One of my first yoga classes was at a women’s fitness gym called Lucille Roberts in midtown Manhattan circa 2004. The class was held in a brightly lit room surrounded by mirrors, ellipticals, and stationary bikes. We moved to variations of Sun A while being soothed by the sweet sounds of Sting, Enya, and Sade. The women around me were of varying shapes and sizes. I would station myself in the back of the room in sweats and a too big t-shirt that would flip over my face in down dog. It was tough. Every class I went to required a ton of courage. We were all like kiddos taking broccoli at the dinner table. It was anything but graceful but man was it full of grace.
At Lucille Roberts, the instructor encouraged us to move with our breath and steady our focus in the poses. The welcome distraction of music and the gentle hum of stationary bikes were favorable. My yoga practice steadied over time and I sought out studio settings with more experienced teachers and carefully crafted playlists. It took six years of steady practice to prepare me for the concentration and deep relationship I would find in the Mysore room. I am loyal and slow as a student.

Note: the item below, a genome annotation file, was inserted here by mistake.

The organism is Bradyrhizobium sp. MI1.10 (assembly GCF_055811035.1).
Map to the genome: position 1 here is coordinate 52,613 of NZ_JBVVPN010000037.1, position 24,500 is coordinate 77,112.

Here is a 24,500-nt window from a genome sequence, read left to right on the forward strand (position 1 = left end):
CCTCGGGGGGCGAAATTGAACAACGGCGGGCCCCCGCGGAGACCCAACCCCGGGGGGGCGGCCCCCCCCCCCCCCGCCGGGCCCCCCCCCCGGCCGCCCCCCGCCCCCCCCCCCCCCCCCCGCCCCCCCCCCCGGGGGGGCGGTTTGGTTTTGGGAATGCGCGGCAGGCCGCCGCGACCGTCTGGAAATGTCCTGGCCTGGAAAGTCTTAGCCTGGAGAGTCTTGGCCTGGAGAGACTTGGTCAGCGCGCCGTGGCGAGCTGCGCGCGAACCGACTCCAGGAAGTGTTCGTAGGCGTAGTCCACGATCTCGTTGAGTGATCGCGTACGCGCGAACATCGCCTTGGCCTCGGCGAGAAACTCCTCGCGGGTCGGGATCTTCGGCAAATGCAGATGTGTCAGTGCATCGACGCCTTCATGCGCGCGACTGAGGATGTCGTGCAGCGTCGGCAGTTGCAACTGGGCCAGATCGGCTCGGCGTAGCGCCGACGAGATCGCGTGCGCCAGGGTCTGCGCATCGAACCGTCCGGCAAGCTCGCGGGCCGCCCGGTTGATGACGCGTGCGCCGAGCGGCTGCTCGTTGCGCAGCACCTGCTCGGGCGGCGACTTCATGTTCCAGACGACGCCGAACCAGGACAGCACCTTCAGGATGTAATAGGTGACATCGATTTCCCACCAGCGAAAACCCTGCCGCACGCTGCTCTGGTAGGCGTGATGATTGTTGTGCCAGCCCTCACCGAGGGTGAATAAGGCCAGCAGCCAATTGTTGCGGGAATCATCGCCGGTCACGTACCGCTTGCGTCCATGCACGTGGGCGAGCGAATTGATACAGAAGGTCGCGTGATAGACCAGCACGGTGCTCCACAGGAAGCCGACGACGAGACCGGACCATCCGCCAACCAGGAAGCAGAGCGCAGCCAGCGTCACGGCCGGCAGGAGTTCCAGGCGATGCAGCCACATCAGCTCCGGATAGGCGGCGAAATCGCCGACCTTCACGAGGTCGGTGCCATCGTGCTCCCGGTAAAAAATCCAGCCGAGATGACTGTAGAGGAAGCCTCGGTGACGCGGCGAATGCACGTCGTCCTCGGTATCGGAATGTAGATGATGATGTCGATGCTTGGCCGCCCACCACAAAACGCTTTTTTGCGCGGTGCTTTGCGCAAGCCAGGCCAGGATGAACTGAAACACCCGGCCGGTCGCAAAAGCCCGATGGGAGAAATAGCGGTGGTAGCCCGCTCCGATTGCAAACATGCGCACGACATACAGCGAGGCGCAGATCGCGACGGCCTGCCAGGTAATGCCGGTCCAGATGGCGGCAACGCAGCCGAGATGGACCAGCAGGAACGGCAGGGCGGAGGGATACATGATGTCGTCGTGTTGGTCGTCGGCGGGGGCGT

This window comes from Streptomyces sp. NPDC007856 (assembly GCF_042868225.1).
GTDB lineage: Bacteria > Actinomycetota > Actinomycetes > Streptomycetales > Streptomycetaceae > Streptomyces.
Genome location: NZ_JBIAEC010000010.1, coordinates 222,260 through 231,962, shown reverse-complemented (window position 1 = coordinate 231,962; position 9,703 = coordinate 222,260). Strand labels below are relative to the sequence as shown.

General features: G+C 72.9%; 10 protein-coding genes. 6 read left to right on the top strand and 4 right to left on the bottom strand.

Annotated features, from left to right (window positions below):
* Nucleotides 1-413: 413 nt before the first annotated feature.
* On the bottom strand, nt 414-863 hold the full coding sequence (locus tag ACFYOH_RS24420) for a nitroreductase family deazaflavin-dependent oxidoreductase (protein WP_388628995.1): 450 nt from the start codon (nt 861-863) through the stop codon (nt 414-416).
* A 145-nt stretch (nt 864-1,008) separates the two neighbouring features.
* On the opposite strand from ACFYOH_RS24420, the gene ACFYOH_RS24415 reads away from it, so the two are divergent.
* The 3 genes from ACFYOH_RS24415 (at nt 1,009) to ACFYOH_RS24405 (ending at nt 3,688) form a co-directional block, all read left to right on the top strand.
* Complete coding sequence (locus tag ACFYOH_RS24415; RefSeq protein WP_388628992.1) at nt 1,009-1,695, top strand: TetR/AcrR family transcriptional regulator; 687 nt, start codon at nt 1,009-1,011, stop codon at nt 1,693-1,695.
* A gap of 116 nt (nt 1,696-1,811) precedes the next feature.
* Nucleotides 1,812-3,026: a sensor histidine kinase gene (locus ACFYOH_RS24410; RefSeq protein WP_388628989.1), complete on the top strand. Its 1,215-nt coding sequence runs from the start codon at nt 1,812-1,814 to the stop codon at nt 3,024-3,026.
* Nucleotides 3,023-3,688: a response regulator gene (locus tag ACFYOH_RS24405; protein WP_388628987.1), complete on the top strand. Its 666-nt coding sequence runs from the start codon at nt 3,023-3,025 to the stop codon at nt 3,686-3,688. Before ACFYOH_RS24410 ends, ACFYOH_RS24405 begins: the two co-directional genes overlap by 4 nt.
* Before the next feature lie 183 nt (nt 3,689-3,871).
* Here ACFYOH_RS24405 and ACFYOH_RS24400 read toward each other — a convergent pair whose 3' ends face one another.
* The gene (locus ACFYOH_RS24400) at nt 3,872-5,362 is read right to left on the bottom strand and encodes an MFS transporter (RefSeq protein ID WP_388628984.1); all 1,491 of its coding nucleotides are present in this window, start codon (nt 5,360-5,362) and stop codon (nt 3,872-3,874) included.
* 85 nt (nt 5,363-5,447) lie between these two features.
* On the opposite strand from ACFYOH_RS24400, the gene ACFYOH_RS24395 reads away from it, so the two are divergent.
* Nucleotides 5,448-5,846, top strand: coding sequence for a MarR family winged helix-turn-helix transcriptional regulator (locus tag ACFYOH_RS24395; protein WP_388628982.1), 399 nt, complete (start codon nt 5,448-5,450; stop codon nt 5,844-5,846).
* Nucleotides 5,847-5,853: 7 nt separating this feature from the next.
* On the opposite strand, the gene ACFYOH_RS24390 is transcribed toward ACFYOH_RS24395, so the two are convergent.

It does not take all yoga friends this long. Even though the yoga practice didn’t change, my relationship to it did. Eventually, I began to calm and I was able to concentrate deeply on my practice, breathe, and focal point rather than look outside for comfort.
I have dreams of placing one single rose of gratitude on the front desk of that gym. The birthplace of self-actualization and dharma realization. Yoga is a gift and an amazing system that works. No matter how you get to your yoga practice and maybe the Mysore room, keep going. You’ll get there my friend and I can’t wait to share our weird stories of grace, distraction, and Sun A to Kesha.